[...] We can't step outside our senses and see things 'as they really are' but we can increase our sensitivities and the number of pathways that lead from them. This can lead to qualitatively improved knowledge as well as superior plurality in a political sense. [...] we need to be so sensitive to nuances in our subject matter.I'm asked:
how does an "increase our sensitivities" make "us more uncertain, more hesitant as to our next step...makes us a little bit more 'lost' in our moment"?Good question. Inasmuch as I understand myself, I think the two things - sensitivity and lostness - come together. Perhaps 'lost' is overstating it. Given a choice we become temporarily lost, momentarily lost, we're hesitant because a choice has to be made. We're lost in the sense that things become regularly unfamiliar and there's a pause, a hiatus before we can make them familiar again, if that makes sense. It's a matter of making our experiences more regularly, rhythmically problematic.
If one has only one metaphysic, one sensitivity, one mode, one discursive frame (or whatever) to choose from (e.g. an ontology of actor-networks) and if that apparatus covers all cases (which, presumably, it must) then there's never a choice to be made as to which apparatus to apply. There's only one. Therefore the question of the fitness or unfitness of the apparatus is unlikely to arise - (a) because it's such a broad church that it can accommodate everything pretty much by default and (b) because one becomes unaccustomed to even asking that kind of question.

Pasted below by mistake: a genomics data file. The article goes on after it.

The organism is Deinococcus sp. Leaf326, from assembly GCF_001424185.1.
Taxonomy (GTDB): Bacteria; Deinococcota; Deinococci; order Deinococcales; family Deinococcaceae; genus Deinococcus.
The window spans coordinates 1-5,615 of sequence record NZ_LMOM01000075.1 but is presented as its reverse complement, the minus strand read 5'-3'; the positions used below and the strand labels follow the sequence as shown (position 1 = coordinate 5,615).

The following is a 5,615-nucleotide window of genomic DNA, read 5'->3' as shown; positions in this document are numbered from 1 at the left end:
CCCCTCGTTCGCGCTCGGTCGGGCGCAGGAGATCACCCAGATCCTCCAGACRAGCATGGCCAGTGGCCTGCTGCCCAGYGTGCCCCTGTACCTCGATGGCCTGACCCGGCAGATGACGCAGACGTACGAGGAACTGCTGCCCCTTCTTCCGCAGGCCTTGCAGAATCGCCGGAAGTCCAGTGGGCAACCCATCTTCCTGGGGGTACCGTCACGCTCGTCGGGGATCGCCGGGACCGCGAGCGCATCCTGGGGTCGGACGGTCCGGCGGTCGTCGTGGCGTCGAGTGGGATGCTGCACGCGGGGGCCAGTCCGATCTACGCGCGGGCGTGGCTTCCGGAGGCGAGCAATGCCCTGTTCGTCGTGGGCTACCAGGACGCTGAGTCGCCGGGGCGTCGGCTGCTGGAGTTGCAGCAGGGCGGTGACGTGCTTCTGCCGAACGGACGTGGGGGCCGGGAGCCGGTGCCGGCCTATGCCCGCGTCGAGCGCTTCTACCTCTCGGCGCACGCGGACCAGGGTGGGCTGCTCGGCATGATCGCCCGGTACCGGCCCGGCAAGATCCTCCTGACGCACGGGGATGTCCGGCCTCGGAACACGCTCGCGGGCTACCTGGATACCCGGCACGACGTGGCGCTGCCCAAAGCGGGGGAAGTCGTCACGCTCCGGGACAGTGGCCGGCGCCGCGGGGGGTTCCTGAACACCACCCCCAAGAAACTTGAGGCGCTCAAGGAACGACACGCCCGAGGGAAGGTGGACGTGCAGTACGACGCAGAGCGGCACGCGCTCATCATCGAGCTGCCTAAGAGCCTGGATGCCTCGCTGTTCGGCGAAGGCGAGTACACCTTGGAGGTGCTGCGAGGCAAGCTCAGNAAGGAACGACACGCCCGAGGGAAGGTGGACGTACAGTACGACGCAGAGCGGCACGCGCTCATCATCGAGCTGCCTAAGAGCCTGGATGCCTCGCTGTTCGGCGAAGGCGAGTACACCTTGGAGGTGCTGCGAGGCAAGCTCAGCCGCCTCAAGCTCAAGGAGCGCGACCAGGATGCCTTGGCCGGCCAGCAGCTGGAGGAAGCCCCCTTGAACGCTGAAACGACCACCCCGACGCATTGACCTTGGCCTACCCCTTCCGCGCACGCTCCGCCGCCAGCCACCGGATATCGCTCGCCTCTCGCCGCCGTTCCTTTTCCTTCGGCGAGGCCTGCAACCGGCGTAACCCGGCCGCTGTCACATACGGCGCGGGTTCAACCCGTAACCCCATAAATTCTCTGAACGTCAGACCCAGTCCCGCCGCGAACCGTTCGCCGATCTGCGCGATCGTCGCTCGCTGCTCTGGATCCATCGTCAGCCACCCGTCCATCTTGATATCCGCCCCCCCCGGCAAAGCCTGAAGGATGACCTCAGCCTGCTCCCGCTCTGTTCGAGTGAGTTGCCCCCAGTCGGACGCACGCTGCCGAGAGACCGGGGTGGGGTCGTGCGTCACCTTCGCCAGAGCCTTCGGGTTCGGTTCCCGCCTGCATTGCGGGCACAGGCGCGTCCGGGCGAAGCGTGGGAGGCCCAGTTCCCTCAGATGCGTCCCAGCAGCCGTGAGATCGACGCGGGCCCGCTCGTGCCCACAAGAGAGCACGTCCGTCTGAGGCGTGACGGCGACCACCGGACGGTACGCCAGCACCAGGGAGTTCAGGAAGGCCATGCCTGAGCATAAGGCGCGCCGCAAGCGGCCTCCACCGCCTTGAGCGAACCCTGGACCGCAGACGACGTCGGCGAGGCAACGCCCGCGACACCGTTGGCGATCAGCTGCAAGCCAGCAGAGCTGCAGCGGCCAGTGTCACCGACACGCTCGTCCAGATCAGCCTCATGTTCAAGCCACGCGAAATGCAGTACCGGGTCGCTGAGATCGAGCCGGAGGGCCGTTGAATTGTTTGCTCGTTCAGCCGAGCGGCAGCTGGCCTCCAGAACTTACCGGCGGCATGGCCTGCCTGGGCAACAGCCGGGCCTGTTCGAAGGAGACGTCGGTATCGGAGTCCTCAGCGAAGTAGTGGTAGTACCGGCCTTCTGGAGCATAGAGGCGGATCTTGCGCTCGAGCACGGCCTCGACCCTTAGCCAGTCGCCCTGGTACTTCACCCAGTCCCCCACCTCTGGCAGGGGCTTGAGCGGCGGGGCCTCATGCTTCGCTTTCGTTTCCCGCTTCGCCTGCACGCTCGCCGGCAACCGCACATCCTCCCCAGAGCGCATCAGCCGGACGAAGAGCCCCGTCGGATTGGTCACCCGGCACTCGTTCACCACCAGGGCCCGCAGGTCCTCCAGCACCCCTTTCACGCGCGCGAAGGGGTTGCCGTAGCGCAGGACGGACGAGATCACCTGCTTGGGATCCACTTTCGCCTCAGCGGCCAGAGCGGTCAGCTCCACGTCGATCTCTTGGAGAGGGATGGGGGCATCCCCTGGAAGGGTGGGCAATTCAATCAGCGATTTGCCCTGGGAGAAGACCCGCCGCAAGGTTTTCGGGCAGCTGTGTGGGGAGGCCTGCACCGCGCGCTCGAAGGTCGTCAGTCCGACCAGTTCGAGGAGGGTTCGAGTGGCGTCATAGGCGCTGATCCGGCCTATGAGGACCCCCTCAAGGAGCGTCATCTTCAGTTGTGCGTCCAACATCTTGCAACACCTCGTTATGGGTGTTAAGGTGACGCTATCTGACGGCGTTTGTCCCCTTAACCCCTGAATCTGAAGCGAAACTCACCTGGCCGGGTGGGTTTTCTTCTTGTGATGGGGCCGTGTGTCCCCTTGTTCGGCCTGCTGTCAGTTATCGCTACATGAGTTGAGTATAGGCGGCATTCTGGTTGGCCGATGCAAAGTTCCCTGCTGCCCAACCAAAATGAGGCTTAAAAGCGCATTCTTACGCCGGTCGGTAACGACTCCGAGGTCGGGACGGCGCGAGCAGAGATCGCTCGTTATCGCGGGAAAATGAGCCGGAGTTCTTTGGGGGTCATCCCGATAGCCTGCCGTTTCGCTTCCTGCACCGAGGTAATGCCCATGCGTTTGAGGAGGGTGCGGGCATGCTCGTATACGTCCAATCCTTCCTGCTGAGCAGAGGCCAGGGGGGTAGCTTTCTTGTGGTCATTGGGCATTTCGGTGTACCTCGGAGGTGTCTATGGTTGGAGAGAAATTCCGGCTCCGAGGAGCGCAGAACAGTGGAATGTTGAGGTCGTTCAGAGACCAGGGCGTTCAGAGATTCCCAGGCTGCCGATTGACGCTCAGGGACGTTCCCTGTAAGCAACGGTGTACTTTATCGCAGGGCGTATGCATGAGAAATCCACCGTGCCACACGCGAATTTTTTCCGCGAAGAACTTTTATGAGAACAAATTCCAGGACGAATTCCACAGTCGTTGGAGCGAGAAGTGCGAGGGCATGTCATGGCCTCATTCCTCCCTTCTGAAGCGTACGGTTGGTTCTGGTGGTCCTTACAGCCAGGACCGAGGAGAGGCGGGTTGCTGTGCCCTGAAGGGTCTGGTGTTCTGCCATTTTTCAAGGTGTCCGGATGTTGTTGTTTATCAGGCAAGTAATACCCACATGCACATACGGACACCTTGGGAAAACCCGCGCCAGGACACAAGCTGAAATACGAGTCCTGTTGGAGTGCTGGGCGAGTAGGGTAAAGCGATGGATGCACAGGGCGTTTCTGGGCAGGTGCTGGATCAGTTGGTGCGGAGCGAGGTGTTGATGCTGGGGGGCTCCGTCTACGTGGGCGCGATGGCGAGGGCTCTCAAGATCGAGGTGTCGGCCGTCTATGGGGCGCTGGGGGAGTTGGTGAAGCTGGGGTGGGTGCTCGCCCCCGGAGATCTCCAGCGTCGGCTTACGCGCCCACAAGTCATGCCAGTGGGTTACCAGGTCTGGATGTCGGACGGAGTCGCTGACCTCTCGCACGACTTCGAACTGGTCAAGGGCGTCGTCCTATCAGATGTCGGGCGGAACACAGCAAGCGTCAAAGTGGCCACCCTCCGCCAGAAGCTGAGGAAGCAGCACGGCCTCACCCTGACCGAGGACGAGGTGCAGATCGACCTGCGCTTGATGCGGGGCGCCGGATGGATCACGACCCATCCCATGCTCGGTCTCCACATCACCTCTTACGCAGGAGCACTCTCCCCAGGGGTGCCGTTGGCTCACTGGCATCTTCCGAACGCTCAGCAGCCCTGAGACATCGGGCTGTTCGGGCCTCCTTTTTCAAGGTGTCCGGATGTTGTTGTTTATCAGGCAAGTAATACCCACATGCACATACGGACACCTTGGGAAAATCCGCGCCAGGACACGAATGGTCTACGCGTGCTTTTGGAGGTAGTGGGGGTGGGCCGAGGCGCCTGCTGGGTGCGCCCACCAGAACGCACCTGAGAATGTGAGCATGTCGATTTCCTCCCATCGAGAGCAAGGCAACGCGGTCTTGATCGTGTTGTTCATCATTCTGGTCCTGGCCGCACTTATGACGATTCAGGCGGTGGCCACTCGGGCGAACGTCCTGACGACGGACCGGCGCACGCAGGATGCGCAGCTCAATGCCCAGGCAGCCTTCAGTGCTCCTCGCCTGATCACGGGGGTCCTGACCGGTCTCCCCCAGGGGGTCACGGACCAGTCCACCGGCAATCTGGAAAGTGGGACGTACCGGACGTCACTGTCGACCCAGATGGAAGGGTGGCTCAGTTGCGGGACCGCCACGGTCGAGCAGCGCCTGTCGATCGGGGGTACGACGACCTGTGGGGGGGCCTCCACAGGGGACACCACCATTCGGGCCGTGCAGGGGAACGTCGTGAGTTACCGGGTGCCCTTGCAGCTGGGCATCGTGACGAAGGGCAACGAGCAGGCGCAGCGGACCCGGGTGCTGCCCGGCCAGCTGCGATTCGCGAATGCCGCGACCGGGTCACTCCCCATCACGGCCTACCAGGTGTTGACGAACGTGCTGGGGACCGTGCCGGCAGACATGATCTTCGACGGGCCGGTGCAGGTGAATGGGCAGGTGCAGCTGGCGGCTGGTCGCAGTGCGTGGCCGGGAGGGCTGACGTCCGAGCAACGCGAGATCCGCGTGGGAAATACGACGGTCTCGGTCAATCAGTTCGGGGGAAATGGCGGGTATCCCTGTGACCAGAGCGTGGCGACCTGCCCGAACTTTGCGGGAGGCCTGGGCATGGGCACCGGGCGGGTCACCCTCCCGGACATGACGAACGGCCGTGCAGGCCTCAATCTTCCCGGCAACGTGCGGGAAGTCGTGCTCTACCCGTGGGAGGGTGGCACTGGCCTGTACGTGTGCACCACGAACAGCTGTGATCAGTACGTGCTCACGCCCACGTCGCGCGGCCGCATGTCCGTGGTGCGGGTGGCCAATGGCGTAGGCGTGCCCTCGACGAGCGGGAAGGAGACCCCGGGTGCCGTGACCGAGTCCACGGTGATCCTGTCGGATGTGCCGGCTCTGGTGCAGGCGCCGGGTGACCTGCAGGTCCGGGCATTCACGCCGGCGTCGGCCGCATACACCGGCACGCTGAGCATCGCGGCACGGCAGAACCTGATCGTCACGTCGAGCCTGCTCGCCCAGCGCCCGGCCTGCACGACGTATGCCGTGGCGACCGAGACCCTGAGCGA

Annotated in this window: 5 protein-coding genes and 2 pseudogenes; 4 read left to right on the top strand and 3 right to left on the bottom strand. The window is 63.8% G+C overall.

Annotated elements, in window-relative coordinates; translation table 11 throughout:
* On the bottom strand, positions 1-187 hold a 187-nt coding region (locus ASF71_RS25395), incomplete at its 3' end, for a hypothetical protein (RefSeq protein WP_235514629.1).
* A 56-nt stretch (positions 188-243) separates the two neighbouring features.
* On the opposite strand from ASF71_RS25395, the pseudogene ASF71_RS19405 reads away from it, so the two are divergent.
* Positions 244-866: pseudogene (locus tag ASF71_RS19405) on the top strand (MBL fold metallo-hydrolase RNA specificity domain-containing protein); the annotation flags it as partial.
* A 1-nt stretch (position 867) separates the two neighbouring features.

Contrariwise, if there's more than one then a choice must be made every time: which tool is right for the job? The fitness/unfitness of the apparatus becomes a regularly worked problem. The more the choices one has the more difficult the decision becomes because a greater plurality of qualities and nuances present themselves and have to be accounted for before deliberation is closed. The more these qualities are portioned out and distinguished in multiple frames the more likely they are to clash and contrast with each other when applied to a particular case; thus, the more likely one is to notice the unique specificities of the case (and the inadequacies of the frame) if they do not fit with one's presuppositions (and if they do fit - great!).
Although, having said all of that, the rationalist imposition of a 'frame' or 'mode' from the outside is certainly a limited metaphor and I'm not totally convinced of my own words. Here's another attempt to make basically the same point - through Plato, believe it or not. That post reads much more like an anthropologist's method: immersion in a culture, gradually figuring out the contours by slow acculturation. But the goal is the same: becoming sensitive to a wider range of nuances in the world.